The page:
Use of Estimates

The preparation of financial statements in conformity with accounting principles generally accepted in the United States of America (“GAAP”) requires management to make estimates and assumptions that affect the reported amounts of assets and liabilities and disclosure of contingent assets and liabilities at the date of the financial statements and the reported amounts of revenues and expenses during the reporting period. The Company’s significant estimates include those related to revenue recognition, stock-based compensation, software development costs, the PASSUR Network and income taxes. Actual results could differ from those estimates.

Subsequent Events

Management has evaluated subsequent events after the balance sheet date, through the issuance of the financial statements, for appropriate accounting and disclosure.

Accounts Receivable, net

The Company has a history of successfully collecting all amounts due from its customers under the original terms of its subscription agreements without making concessions. The Company records accounts receivables for agreements where amounts due from customers are contractually required and are non-refundable. The carrying amount of accounts receivables is reduced by a valuation allowance that reflects the Company’s best estimate of the amounts that will not be collected. Net accounts receivable is comprised of the monthly, quarterly, or annual committed amounts due from customers pursuant to the terms of each respective customer’s agreement. Account receivable balances include amounts attributable to deferred revenues. The Company’s accounts receivable balances included $12,000 of unbilled receivables associated with contractually committed services provided to existing customers during the twelve months ended October 31, 2018, which will be invoiced subsequent to October 31, 2018. As of October 31, 2017, the Company’s accounts receivable balance included $51,000 of unbilled receivables associated with contractually committed services provided to existing customers.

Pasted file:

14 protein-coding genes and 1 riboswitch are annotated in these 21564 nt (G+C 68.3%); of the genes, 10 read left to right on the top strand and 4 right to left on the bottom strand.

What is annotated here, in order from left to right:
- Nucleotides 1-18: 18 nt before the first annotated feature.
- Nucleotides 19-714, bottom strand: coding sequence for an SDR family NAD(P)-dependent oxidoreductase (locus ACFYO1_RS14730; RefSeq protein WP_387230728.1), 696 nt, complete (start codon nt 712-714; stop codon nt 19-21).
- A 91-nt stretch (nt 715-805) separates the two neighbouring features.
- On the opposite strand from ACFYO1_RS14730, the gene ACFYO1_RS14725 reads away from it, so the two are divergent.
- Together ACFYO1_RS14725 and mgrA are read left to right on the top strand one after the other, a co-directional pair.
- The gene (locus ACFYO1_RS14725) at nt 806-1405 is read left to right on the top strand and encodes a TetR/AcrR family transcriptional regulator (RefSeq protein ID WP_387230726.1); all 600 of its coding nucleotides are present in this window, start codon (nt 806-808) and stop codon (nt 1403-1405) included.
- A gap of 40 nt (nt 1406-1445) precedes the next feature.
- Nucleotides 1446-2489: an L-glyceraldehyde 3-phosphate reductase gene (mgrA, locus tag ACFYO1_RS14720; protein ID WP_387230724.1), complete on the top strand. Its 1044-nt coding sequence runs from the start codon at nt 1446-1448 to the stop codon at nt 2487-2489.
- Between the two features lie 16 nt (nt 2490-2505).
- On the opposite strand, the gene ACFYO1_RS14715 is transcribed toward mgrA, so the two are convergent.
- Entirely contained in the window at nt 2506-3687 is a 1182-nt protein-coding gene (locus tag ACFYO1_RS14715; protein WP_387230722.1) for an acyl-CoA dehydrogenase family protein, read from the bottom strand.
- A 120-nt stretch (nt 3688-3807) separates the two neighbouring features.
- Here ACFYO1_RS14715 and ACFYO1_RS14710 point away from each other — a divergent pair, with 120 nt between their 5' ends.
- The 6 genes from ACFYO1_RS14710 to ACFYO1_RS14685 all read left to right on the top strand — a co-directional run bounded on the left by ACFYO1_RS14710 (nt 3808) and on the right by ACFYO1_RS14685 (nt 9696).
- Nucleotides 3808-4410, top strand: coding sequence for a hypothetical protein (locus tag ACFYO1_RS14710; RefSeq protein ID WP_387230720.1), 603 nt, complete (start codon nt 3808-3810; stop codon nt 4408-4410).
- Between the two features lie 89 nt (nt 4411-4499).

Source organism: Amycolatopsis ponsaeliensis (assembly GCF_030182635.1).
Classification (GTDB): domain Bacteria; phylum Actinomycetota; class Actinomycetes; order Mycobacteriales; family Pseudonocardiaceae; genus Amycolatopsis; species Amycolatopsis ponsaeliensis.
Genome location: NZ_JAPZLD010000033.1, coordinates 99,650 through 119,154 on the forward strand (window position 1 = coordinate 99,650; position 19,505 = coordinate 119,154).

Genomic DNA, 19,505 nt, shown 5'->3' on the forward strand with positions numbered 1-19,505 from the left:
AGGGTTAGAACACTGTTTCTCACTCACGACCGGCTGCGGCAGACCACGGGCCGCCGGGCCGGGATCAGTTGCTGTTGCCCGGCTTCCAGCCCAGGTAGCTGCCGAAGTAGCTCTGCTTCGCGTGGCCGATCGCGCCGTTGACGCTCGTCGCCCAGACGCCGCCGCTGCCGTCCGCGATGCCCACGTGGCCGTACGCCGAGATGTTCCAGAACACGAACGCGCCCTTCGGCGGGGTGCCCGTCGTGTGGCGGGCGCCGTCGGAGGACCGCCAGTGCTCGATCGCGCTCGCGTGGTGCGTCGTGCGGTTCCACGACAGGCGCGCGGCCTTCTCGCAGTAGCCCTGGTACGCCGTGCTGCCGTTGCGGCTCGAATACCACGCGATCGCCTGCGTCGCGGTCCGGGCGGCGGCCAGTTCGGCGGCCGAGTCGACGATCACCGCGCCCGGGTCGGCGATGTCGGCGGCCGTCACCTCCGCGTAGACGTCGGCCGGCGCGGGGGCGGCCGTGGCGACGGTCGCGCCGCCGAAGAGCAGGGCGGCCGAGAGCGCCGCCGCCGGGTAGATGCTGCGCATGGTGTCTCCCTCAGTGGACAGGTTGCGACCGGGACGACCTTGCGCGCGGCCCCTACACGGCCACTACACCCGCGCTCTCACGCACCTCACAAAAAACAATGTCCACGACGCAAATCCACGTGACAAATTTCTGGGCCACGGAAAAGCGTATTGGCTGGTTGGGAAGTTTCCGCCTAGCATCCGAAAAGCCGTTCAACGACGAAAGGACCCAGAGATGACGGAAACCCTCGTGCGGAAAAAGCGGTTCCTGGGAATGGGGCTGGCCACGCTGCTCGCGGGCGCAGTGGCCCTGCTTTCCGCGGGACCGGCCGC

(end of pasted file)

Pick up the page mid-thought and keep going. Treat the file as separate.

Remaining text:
F - 8